A 30-year old woman positive to the human immunodeficiency virus had been on antiretroviral therapy for the past 5 years. She had a history of conventional subtotal hysterectomy performed 6 years before due to uterine atony. She was admitted to the hospital with a 3-day hypogastric abdominal pain which caused nausea and vomiting. On physical examination there was pain on palpation of the hypogastrium and mobilization of the cervix. Speculoscopy showed no tumors or vaginal bleeding. In transvaginal ultrasonography, abundant free fluid was evidenced in the Douglas sac and a left 35 x 18 mm para-ovarian mass containing a gestational sac with a 9.5 mm embryo with cardiac activity was seen (Figure 1). It was considered a complicated ectopic pregnancy.In the intraoperative period, a hemoperitoneum of approximately 300 mL was found; the left uterine tube was ruptured, the left ovary was attached to the posterior wall and there were adhesions to the pelvic wall. Left salpingo-oophorectomy was performed with adhesions release and hemostasis control. In the histological study, chorionic villi infiltrating the muscular wall of the uterine tube was found as well as an embryo in the tubal lumen (Figure 2).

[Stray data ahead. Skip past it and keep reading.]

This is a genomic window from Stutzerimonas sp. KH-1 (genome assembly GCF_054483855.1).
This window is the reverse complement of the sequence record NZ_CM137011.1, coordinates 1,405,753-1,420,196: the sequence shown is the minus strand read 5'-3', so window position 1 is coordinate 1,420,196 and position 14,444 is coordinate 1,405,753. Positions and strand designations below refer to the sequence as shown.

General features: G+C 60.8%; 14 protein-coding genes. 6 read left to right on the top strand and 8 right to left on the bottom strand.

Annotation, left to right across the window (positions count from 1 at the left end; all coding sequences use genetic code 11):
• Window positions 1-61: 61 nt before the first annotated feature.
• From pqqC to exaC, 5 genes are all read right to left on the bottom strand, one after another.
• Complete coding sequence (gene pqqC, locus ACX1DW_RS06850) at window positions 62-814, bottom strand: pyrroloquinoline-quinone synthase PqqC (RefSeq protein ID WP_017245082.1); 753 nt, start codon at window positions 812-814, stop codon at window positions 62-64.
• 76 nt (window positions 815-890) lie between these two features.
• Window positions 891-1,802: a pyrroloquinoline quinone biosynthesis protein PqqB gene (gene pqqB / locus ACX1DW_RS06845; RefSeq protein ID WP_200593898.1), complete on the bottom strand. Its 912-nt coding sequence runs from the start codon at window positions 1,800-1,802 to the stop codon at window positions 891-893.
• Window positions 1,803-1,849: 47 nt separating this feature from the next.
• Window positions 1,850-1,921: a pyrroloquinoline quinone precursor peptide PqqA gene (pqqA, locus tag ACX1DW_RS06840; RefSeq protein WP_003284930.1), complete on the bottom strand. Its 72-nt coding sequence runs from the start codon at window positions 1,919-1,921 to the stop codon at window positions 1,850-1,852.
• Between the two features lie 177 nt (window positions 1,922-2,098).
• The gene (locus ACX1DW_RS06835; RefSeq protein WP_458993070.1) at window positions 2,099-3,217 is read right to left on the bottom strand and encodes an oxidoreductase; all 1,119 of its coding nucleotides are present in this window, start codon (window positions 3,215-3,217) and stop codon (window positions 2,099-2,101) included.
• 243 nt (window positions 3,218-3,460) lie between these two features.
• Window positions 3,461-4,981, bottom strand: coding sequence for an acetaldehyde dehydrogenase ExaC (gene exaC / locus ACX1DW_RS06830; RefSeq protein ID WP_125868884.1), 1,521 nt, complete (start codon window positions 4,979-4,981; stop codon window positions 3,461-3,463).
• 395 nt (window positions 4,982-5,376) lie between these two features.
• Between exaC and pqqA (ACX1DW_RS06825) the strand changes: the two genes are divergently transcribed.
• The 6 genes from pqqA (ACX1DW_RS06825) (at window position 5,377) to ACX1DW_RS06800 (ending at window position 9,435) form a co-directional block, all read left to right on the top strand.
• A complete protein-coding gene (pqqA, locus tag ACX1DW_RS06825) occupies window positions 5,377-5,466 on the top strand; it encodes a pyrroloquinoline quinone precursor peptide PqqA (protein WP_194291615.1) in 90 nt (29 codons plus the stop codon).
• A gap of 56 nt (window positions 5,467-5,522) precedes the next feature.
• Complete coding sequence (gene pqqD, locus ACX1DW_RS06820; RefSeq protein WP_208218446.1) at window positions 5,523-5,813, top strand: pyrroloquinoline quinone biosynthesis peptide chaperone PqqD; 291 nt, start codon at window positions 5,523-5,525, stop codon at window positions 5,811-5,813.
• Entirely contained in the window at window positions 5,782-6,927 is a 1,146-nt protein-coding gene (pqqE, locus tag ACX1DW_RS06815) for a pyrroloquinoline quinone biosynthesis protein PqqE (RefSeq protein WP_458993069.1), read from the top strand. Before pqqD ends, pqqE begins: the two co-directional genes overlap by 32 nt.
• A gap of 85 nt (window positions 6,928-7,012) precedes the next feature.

Figure 1 Transvaginal ultrasound. A) Left para-ovarian tumor containing a gestational sac and an embryo. B) Free fluid at the bottom of Douglas’ sac. 

Figure 2 Microscopy. A) Chorionic villi infiltrate the tubal wall. B) Embryo present to the left, chorionic villi to the right, 


The ectopic pregnancy in hysterectomized patients was made known for the first time in 18955. Since that first publication, 75 cases have been reported, including the present one. Most of them were in the uterine tube, although there are reports in other locations, such as the abdomen6 and the cervical stump7,8. These cases have presented early, usually between the first 2 to 3 months following the hysterectomy9, as well as belatedly, up to 12 years after10.